Editor's Note:This issue has 3 articles about pandemic influenza. The current article is a condensed version of the American College of Physicians position paper on planning for an influenza pandemic. Another article is an assessment of current readiness for an influenza pandemic in the United States, written by John Bartlett, MD. The remaining article is a republication of an eyewitness account of the 1918 Spanish influenza pandemic by Isaac Starr, MD, who cared for influenza victims as a medical student in Philadelphia. Dr. Starr's article first appeared in Annals of Internal Medicine in 1976. It is a sure antidote against complacency about our preparedness for a future pandemic.
Since 2003, the H5N1 subtype of the influenza virus, also known as avian flu, has infected 228 people and killed 130—a mortality rate of more than 50% (1). On 2 November 2005, the U.S. Department of Health and Human Services (HHS) issued the HHS Pandemic Influenza Plan (2), which makes it clear that U.S. officials believe the threat of pandemic influenza is substantial. According to HHS, when a pandemic virus strain emerges, approximately 75 million to 105 million U.S. citizens could develop the disease and between 209 000 and 1 903 000 of them could die. The HHS plan describes the roles of federal departments and agencies and the critical capacities necessary for states and localities in the event of a flu pandemic. However, the plan indicates that the success of the health care response rests primarily with state and local public health authorities. The American College of Physicians' policy positions address issues raised in the HHS plan that explicitly or implicitly call for the involvement of physicians.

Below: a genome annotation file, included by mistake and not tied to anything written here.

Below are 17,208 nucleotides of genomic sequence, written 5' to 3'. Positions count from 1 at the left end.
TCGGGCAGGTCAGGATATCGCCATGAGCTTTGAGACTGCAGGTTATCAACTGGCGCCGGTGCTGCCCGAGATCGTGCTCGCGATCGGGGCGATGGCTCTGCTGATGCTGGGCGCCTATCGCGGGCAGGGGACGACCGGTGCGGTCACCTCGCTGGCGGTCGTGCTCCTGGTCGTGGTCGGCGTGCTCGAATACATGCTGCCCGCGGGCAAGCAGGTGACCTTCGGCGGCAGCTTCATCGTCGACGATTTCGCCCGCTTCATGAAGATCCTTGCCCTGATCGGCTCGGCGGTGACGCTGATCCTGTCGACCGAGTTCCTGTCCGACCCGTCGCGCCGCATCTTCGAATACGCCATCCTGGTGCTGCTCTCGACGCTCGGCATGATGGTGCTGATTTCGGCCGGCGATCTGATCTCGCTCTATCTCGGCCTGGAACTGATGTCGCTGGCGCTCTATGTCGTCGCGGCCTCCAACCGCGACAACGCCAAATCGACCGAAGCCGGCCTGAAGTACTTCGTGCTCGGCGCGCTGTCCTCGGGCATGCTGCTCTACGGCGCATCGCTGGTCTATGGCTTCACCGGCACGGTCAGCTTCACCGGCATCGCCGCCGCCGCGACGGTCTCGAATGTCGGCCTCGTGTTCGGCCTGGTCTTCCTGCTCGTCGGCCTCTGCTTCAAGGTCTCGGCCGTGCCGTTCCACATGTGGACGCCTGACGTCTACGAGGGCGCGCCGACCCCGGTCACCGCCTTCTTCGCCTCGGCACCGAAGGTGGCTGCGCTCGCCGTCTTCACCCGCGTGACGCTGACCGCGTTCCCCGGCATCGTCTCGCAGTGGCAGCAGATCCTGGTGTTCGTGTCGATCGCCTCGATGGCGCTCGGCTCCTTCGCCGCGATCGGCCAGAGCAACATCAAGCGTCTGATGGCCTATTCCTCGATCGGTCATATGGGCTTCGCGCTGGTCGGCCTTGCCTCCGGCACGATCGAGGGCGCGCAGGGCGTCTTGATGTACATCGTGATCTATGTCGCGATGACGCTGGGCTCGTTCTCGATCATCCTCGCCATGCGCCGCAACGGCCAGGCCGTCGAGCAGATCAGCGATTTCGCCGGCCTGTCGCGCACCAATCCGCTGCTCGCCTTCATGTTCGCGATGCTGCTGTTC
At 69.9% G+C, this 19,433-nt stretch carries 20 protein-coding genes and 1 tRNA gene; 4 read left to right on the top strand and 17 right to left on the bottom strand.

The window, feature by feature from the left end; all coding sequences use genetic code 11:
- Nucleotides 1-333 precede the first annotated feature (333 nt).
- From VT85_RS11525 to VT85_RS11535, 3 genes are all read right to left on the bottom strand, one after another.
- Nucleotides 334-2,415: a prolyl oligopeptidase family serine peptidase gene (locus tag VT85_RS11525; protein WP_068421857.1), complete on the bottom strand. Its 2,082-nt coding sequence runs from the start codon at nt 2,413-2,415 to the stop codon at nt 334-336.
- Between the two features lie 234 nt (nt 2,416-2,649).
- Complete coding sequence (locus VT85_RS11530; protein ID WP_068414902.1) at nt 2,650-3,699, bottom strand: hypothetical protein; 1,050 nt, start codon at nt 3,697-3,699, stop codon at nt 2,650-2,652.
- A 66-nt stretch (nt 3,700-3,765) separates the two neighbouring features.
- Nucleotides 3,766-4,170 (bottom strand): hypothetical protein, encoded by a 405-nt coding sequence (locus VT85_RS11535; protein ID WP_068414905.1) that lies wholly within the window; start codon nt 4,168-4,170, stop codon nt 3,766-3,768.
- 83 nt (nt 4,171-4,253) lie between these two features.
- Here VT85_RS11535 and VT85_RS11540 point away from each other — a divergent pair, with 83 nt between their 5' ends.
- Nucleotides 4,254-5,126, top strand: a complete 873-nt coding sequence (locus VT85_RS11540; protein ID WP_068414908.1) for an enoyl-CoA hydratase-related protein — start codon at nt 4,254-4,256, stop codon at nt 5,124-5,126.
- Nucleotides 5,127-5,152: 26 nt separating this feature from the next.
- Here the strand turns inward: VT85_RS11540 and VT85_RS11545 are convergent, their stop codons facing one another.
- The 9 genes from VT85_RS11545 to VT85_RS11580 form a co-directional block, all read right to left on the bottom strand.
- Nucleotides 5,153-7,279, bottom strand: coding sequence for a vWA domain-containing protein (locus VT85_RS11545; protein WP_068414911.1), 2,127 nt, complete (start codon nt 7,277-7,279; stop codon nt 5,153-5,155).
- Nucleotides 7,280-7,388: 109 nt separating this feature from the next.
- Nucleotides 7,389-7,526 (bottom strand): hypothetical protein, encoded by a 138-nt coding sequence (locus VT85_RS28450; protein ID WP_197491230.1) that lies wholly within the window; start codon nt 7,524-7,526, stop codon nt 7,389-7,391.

Position 1: The American College of Physicians supports the development of local pandemic influenza task forces that include physicians representing all specialties and practice settings.
The HHS plan recommends that state health authorities establish local pandemic influenza task forces that will ensure community readiness to provide emergency support to health care facilities. One responsibility of the task forces is to improve communication with medical care providers. The College believes that the health care response to any public health emergency, including pandemic influenza, must fully integrate the nation's physicians to decrease patient morbidity and mortality rates and to minimize social and economic disruption. It is imperative that physicians in all health care settings be aware of the issues posed by pandemic influenza and be prepared to participate in the health care response.